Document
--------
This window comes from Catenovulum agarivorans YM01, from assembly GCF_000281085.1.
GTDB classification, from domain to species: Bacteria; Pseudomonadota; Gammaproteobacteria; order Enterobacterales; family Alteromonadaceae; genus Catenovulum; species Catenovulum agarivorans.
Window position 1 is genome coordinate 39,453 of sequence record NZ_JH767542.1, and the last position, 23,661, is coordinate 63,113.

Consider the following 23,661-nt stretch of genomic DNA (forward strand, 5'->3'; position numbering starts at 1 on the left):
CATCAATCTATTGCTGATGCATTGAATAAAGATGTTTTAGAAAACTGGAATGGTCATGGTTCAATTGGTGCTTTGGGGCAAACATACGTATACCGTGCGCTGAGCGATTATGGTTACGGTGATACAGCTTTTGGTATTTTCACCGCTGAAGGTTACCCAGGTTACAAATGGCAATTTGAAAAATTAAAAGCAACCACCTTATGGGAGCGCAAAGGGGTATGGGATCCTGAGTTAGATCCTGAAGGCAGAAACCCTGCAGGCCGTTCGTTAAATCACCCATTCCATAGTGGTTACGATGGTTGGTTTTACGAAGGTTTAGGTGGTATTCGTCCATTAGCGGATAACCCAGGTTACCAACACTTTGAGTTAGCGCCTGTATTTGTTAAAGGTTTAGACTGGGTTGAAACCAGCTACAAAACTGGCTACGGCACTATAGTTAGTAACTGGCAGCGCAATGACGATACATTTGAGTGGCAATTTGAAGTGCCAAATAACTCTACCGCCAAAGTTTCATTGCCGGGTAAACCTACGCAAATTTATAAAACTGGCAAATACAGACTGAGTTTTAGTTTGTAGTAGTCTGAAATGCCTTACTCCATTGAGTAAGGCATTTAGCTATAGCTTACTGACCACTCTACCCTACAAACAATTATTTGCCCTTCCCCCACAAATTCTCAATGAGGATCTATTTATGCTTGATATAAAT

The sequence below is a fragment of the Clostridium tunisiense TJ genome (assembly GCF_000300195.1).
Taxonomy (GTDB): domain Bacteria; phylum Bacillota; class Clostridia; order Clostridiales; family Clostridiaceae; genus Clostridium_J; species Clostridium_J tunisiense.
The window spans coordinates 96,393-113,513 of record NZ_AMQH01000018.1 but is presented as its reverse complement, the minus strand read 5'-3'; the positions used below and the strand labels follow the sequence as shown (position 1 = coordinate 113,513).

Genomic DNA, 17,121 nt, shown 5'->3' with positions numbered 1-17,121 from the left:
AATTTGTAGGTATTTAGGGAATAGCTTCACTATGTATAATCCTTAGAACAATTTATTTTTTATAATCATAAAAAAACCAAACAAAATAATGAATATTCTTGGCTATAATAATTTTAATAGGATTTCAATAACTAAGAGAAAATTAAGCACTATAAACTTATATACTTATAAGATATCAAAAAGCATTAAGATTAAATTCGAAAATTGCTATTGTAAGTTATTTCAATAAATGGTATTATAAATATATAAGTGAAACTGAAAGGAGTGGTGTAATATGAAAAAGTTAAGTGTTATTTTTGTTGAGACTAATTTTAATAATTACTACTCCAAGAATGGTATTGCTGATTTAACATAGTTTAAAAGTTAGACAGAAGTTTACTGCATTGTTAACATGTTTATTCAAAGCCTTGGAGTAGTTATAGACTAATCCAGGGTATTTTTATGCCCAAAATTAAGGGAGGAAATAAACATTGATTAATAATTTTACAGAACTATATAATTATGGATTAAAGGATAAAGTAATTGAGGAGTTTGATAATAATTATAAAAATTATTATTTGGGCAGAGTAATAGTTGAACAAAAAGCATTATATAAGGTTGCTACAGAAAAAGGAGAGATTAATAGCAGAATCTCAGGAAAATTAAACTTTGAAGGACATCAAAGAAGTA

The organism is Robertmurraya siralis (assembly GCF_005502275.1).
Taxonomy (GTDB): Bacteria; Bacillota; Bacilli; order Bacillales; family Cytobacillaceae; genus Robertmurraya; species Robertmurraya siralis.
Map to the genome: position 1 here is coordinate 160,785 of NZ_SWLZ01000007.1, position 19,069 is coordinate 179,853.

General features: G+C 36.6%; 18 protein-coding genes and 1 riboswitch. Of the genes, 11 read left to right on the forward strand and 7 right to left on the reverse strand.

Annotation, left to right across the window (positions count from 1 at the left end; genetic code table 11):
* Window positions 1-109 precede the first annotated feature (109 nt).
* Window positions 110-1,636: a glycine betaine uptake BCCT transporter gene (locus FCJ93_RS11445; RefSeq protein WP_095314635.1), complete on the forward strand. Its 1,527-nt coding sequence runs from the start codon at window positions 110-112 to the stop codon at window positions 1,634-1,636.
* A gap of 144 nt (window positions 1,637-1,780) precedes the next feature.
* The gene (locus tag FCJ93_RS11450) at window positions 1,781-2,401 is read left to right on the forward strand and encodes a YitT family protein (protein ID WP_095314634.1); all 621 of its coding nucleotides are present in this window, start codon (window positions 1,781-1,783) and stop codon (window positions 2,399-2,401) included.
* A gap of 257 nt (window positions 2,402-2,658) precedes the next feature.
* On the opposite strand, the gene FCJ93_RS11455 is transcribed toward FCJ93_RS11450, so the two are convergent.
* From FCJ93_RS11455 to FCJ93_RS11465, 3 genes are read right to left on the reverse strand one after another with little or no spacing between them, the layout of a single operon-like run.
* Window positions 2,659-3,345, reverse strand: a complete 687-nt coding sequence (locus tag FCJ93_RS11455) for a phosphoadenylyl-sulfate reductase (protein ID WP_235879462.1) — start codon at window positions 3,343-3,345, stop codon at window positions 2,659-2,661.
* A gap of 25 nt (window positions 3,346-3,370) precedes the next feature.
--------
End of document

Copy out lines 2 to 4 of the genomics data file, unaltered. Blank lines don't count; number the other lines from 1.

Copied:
GTDB classification, from domain to species: Bacteria; Pseudomonadota; Gammaproteobacteria; order Enterobacterales; family Alteromonadaceae; genus Catenovulum; species Catenovulum agarivorans.
Window position 1 is genome coordinate 39,453 of sequence record NZ_JH767542.1, and the last position, 23,661, is coordinate 63,113.

Consider the following 23,661-nt stretch of genomic DNA (forward strand, 5'->3'; position numbering starts at 1 on the left):